The whole time they ask, “Is that the big waterfall?”

I always reply, “You’ll know when we get to it.”

Photos never quite do it justice, either.

Autumn is one of the best times of year to visit Ricketts Glen, because it boasts some beautiful foliage when the leaves start to turn. According to some reports, this year could be one of the best seasons for it!

This year, I found most colorful leaves at Ricketts Glen were on the trails and near the Western Boat Launch of Lake Jean. During the summer though, Lake Jean is definitely the place to be.

There are multiple cabins and campsites, and a beach for those who can’t make it to the ocean over summer vacation. The beach has sand, water and a lifeguard. The only difference between Lake Jean and the Jersey Shore is a boardwalk!

From Memorial Day until Labor Day there is a concession stand and rental station where you can rent boats, kayaks, paddle-boats and canoes. The cabins and campsites are open most of the year, and the lake is open year-round to those with their own boats to go boating or fishing.

Like I said, the park is open year-round. However, hike at your own risk!

The Falls Trail System is the most difficult trail in the park and can lead to serious injury if you’re not careful. Another thing to note is no cell phone service in the park. If you get injured, calling 911 should still work, however it will take responders quite a bit of time to reach your location since there is a lack of access roads for vehicles and ATVs.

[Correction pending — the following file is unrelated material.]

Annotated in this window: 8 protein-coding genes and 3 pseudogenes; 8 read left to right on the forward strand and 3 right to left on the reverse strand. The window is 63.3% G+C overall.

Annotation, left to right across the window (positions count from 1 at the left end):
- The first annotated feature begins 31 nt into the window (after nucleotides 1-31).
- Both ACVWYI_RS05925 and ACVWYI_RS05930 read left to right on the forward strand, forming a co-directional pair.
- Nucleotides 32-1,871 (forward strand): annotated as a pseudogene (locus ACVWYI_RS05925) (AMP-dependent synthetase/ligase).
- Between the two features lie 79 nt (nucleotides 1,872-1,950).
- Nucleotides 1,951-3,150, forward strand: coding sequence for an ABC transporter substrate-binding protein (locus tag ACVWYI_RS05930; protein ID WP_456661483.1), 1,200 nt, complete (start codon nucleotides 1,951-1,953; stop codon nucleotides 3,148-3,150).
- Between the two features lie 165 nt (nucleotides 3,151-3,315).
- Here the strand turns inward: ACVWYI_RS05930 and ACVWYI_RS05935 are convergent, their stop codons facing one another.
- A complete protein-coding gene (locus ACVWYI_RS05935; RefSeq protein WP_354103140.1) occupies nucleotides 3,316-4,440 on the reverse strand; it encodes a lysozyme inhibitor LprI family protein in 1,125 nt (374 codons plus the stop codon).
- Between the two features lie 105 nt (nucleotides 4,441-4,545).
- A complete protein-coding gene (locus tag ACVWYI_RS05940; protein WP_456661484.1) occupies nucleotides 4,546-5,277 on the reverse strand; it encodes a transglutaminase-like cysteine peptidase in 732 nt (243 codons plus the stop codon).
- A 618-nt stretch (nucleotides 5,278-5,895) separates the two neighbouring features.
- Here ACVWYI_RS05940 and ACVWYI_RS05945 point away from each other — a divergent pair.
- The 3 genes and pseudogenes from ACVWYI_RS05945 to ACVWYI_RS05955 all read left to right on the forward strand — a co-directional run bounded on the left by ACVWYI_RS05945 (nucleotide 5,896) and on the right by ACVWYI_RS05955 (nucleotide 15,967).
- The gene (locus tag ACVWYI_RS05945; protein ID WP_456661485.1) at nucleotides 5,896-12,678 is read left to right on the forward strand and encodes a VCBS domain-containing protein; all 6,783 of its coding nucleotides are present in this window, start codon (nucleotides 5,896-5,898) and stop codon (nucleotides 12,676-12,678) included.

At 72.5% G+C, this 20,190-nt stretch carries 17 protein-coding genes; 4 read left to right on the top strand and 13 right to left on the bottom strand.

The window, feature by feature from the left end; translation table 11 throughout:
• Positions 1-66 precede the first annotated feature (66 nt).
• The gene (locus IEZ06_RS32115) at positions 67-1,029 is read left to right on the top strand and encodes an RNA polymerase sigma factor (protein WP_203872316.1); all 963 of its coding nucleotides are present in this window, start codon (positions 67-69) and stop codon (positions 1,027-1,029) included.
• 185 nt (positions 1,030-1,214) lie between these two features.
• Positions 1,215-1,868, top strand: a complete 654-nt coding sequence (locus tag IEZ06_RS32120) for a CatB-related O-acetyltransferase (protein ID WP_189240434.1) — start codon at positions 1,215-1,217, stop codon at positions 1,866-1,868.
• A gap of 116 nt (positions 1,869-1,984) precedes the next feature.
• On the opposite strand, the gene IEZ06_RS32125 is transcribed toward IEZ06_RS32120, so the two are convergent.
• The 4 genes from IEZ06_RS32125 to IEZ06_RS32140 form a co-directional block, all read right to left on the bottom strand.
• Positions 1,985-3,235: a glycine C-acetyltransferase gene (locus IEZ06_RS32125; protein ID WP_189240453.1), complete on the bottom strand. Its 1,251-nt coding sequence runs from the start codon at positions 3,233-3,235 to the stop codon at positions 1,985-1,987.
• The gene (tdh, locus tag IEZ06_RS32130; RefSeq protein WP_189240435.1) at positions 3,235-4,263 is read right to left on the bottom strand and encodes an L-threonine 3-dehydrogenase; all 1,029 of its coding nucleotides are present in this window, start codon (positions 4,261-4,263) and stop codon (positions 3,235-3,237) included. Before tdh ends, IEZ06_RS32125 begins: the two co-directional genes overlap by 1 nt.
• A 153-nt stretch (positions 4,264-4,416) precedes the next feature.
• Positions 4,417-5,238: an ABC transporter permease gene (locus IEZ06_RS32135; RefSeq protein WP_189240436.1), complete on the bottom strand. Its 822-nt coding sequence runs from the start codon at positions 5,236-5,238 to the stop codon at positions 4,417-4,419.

— Dallas Kriebel, senior mass communications major #AGreatPlaceToBeYou

Tuesday, October 16, 2018

Wanderlust tamed in England

I have always loved traveling with my family, but this year I am experiencing it for the first time independently! From the gorgeous views, to the complicated reality of traveling, I am reveling in it all! I come from a very cultural background, while also being first-generation American, but I wanted to venture out and discover some nuances in this vast world.


Spending about four days in London, the capital of the country, has opened my eyes in a tremendous way- I am in utter awe from its culture. Living in Brixton, through the lovely AirBnB I booked, I met very intriguing people, and was in the center of street art and urban life of the younger generations. Venturing out to Central London, my eyes were dry from not being able to miss a second of the views: the London Eye, Buckingham Palace, Hyde Park, the Seven Dials Shopping Centre, Piccadilly Circus area, and the British Museum. I took a risk and had some adventures to find the less well known but yet still incredibly intriguing parts of London such as Neal’s Yard; the pub covered in flowers from floor to ceiling, The Churchill Arms; the extravagant luxurious hotel, the St. Pancras International.